Wednesday, April 30, 2014

The Luckiest

Ha! You thought I'd forgotten.  You thought you would get away with not hearing anything new from
What's not to love?

me the entire month of April.  April, which happens to be the Month of the Military Child and Autism Awareness Month, is almost over  but the military children and the autism will remain long after we stop wearing ribbons or lighting things up blue.  And it seems that we hit the awareness hard at the beginning and as the month progresses with more spring flowers emerging, and the end of school nearing, and life happening.....it goes to the wayside.  So we're going to pretend that I planned ALL ALONG to wait until the last minute.  It was all a part of my plan to keep awareness at the forefront. Because that's what I do: make plans and stick with them.  I repeat myself, but, Ha!

This year I did a lot of reading on other blogs.  Some of them made me laugh while others made me cry, but the ones that I still think about are the ones that made me uncomfortable.  One such blog discussed how, throughout the month of April, Autism Awareness makes some people keenly aware of how different they are from others.  That, with all of its good intentions of awareness, many of the things discussed in April focus solely on the negative aspects of autism and the positives or even just the "averages" of autism do not get as much coverage.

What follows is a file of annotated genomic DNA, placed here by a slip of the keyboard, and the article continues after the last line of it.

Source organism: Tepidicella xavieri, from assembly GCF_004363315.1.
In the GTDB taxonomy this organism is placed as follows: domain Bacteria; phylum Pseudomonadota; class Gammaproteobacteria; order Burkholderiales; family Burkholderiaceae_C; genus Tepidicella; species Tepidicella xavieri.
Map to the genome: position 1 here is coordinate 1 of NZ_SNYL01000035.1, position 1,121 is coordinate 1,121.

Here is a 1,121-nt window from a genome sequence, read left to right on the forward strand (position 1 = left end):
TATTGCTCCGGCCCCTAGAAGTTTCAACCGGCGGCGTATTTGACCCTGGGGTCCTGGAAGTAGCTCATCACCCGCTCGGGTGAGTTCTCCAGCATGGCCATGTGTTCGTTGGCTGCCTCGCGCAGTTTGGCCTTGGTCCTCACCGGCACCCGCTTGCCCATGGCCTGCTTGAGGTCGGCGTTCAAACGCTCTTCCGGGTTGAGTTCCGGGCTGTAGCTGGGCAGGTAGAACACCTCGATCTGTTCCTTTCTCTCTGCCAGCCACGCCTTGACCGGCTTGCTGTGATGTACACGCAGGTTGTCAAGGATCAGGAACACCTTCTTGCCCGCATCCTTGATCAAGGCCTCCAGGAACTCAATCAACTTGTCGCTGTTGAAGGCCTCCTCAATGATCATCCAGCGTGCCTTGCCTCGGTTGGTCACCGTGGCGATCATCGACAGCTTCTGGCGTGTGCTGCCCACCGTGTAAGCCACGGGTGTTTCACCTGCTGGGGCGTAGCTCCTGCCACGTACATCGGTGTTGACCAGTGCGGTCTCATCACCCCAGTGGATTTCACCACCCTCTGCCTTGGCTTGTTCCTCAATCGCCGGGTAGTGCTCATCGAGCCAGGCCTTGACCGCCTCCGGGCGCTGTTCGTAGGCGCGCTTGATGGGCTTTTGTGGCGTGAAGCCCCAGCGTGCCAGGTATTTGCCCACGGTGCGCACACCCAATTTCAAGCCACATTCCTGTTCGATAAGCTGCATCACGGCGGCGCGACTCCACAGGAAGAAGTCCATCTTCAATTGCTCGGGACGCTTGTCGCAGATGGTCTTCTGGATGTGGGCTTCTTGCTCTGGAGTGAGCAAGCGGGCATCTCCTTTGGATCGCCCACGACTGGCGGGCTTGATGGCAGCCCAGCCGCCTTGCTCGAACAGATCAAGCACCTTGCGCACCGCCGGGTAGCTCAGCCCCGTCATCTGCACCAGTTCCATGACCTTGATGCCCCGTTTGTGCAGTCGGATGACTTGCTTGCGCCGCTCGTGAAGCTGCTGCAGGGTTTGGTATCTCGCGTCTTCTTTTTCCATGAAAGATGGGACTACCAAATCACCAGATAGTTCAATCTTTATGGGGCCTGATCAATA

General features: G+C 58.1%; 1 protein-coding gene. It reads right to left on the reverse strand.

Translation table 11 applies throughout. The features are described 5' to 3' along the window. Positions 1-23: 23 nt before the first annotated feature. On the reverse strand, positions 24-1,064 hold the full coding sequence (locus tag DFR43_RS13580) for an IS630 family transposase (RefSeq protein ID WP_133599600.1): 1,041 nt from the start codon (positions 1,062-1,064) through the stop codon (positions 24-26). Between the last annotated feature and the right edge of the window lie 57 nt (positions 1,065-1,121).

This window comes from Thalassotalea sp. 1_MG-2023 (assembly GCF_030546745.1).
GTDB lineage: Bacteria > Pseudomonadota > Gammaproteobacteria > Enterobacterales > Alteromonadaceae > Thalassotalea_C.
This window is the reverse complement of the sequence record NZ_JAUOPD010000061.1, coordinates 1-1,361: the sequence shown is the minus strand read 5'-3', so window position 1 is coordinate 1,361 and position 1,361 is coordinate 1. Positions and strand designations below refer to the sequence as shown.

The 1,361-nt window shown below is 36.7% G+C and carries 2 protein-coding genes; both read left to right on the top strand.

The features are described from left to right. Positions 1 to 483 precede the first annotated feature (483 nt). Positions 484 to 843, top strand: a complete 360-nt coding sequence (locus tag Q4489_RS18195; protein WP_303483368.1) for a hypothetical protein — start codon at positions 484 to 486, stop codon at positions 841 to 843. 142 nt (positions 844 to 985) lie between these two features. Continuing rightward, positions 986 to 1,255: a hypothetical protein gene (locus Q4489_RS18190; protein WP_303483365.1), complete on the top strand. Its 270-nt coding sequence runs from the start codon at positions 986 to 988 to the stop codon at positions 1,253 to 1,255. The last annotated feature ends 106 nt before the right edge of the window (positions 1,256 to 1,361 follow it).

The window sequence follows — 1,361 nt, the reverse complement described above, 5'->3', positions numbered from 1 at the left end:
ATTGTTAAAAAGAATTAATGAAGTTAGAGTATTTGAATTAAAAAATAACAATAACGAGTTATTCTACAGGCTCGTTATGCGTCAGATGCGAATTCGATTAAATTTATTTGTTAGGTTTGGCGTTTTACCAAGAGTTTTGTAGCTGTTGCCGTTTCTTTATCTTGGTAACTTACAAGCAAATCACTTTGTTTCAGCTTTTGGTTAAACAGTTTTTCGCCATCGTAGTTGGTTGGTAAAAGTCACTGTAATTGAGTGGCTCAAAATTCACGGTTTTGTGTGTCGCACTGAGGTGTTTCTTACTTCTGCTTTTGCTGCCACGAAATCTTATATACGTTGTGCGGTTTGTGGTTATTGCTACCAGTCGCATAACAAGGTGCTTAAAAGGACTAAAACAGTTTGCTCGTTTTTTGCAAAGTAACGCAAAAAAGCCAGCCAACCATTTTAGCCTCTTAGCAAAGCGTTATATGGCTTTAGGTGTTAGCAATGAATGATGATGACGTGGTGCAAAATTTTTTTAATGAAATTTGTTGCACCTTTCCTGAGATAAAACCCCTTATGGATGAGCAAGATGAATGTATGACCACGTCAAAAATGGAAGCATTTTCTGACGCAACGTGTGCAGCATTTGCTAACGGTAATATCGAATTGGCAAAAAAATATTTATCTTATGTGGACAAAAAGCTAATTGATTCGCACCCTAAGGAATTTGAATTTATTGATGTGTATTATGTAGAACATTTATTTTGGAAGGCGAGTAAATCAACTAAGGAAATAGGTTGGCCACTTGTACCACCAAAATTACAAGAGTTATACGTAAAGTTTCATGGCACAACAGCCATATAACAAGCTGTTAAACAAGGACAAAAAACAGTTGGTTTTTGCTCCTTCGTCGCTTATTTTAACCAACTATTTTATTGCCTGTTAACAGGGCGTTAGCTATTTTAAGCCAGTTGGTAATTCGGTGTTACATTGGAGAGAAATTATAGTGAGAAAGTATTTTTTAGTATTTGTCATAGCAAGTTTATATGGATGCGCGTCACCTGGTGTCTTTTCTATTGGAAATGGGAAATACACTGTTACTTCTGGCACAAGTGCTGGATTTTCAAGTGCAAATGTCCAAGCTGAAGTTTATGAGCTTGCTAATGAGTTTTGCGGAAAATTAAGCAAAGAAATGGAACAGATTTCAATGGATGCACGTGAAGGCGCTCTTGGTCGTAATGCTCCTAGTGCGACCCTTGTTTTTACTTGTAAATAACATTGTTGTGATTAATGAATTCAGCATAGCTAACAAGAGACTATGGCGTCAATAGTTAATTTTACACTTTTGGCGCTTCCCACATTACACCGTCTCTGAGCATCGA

At first, I wanted to defend the need to tell people about the challenges autism presents.  I think it's important for people to know that autism can be hard.  It can take away voices, hugs, and connections.  Autism can become an all-consuming, nebulous entity that steals joy from moments both big and small.  I wanted to say that it was more important for people to know the bald truth about autism; the truth not photo-shopped or sugar-coated, than for people to think about everything else.  I wanted people to be uncomfortable, upset, and maybe even a little angry, because people are more likely to DO something if they are one of those things.  Happy people rarely go about rallying the troops for a revolution, you know.  Thomas Edison once told me (Just kidding! I'm not that old.): "We shall have no better condition in the future if we are satisfied with all those that we have at present."  In other words, if we're happy we will not seek change.  And there is a great amount of change I would like to see happen for my daughter and the other 1 in 88 affected by autism.  Some of that change is within our control, but most of it is not.  So I wanted to believe that the best way to make it happen was to make others aware of what changes need to be made.  It is not totally incorrect to think that, but now, thanks to others, I see that it can be misguided.